Posted: 2019-02-10 15:03:16 (CT) [ 234 views ]
Keep in mind, as I break some of these numbers down, that the VMI only gauges the physical aspects of shooting. We are left to imagine the psychological impacts associated with watching the opponent hit everything they are shooting, while you or your team starts the game bouncing the ball off the rim.
Confidence is crucial in shooting as is; "best focus." Best focus, can come and go based on a number of factors one of which is the defensive player, as all of you know.
In the 2017-2018 season, Road Teams shot 36.3% overall from outside the arc. We do not have a breakdown of the VMI’s from that season and the 2018-2019 season has not generated numbers quite as high.
At this point in 2019, road teams are shooting about 1% less accurate than last season. Of course, the win % for road teams in basketball is pretty bleak and the “Low VMI” games (where teams are most comfortable—physically) average about 40% winning.
Interestingly, in the highest plus VMI range, shooting appears better, but the win percent is very poor. Is this repeatable? Yes, probably, because it points out a couple physical issues. These are teams arriving in Denver and Utah, where they can shoot further, more easily. If they focus well on shooting, then many times it appears they can adjust before the game ends, but their winning suffers most likely from the physiological aspect of becoming exhausted while trying to keep up with the home teams.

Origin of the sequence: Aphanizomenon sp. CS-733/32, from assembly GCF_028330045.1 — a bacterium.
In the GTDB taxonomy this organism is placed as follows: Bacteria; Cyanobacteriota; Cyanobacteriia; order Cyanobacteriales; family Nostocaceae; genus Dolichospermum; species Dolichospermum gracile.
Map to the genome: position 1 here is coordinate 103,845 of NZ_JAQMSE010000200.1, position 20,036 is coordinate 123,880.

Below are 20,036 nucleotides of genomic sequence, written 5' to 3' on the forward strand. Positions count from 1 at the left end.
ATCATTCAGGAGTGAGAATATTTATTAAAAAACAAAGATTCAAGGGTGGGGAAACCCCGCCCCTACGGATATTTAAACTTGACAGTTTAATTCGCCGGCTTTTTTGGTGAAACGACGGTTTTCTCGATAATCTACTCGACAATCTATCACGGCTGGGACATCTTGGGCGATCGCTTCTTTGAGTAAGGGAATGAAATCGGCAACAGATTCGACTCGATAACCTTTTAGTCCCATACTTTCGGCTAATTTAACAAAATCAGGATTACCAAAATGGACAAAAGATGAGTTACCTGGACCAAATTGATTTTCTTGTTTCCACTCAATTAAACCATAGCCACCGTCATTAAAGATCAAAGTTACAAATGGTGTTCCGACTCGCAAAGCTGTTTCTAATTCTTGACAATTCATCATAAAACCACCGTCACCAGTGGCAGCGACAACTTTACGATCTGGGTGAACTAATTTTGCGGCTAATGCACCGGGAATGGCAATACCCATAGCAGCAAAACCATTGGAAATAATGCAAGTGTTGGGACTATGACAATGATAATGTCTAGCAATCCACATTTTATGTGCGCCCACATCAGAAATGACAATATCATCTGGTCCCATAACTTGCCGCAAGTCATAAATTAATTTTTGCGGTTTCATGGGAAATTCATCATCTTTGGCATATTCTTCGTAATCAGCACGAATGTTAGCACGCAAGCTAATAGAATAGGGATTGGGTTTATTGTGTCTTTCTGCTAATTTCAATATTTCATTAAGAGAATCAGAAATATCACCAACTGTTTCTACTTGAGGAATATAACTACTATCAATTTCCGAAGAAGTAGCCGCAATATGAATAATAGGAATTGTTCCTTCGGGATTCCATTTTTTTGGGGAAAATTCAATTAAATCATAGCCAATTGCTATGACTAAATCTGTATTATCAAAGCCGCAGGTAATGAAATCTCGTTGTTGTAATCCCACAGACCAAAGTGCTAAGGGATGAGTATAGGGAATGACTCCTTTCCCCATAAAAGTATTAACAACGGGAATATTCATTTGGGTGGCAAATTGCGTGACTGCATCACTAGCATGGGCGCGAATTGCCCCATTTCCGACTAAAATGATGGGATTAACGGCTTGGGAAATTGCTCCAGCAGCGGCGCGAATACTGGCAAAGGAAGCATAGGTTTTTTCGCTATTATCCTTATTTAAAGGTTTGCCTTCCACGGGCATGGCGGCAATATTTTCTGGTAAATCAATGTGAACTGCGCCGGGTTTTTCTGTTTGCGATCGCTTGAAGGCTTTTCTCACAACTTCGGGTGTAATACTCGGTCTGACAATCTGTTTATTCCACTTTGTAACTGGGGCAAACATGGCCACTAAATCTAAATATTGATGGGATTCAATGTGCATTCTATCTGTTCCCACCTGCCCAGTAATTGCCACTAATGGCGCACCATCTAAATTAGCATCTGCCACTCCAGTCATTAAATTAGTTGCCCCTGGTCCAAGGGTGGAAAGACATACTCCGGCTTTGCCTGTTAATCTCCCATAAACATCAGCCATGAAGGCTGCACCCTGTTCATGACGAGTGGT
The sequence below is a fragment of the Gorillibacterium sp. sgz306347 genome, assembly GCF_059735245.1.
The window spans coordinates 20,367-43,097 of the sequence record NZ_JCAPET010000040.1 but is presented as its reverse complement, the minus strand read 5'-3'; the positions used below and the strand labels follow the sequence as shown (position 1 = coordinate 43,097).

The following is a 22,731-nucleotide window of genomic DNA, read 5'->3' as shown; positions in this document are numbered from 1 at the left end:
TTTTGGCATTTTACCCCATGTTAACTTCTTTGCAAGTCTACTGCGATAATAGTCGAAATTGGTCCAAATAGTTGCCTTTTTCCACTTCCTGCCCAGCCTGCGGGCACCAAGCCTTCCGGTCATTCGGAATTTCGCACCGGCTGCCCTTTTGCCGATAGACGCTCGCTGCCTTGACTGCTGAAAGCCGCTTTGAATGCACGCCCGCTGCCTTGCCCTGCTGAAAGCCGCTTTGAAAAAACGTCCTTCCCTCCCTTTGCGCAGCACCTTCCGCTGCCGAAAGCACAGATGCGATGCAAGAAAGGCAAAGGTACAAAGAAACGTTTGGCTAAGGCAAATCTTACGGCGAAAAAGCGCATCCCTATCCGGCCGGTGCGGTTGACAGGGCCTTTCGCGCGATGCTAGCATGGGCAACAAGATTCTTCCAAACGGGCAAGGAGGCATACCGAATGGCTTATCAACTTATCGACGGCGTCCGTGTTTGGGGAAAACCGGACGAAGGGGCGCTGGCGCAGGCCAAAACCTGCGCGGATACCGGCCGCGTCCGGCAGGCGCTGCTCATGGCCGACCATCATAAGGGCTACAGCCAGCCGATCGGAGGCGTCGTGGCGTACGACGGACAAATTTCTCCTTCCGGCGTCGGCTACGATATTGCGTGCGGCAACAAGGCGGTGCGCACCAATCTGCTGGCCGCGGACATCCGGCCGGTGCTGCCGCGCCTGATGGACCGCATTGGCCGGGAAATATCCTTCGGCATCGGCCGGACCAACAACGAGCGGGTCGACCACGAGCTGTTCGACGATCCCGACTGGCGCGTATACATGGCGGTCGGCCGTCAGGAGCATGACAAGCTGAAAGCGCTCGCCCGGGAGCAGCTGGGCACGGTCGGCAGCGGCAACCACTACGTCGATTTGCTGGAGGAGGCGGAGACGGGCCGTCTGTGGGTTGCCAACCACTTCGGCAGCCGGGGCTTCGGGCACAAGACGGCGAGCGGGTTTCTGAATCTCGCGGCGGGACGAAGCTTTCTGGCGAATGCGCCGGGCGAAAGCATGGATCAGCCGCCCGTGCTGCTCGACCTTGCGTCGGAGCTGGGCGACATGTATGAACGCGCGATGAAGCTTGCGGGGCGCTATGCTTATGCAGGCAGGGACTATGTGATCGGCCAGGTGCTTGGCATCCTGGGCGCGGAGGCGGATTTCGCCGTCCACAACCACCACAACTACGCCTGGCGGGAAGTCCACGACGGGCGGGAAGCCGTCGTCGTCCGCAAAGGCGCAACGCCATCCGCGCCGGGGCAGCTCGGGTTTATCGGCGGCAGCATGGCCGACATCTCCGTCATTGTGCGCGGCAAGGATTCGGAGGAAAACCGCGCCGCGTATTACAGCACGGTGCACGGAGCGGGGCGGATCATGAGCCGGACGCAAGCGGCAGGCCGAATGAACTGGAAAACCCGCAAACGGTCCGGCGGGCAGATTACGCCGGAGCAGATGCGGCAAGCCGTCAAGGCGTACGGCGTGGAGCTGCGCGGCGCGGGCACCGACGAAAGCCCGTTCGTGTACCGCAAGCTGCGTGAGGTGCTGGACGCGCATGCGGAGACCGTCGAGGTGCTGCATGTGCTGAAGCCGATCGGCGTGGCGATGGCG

Both shooting and winning appear to be big issues for the two VMI Ranges which draw closer to the norm for most teams in the NBA. The 12 to 18 VMI range is interesting, because all aspects are the lowest in the league. Only 9.1 three-pointers made, attempts down, percent made and percent wins are relatively extremely low. Why?
This VMI range identifies three categories of teams. Category 1, are the teams playing their second consecutive road game in a high altitude. Category 2, are the teams first entering Utah from the Mid-West, Oklahoma, Atlanta, or Phoenix. Category 3, are the teams only slightly above 12 VMI that may transition from Utah and Denver to a third road game in Oklahoma, Atlanta, or Phoenix before returning to their home court. As you can imagine, shooting from outside, focus, confidence and keeping the entire game in mind and under control in these transitions, could easily get out-of-hand for a road team. Winning could suffer greatly and this is probably repeatable—each year in the NBA.
We have only 3 games played within the “One Inch Long” category of shooting distance. I would probably recommend adding these three games to the 12 to 18 category of VMI for your purposes, and take the "same as above--previous paragraph" approach, until we have more games in this category.
The “High Minus” road games are identifying those of Denver and Utah first arriving at a sea level location. The 12 to 18 category identifies teams traveling from Denver to Utah, or from those venues to Oklahoma, Phoenix or Atlanta and probably to Minnesota at 900 feet. The 6 to 12 category is either the second road game, or teams going from the Midwest to sea level. All three categories show poor 3-point shooting, but the win percent in the higher two categories is good. This indicates the big men’s effect on the game of basketball. The higher altitude teams have some pretty good big men in their line-ups this year. We will need to continue watching these numbers, as they are still extremely limited in games played. However, this is what we expected from the beginning, so these numbers are most likely going to repeat each year, especially when the big men are dominant.
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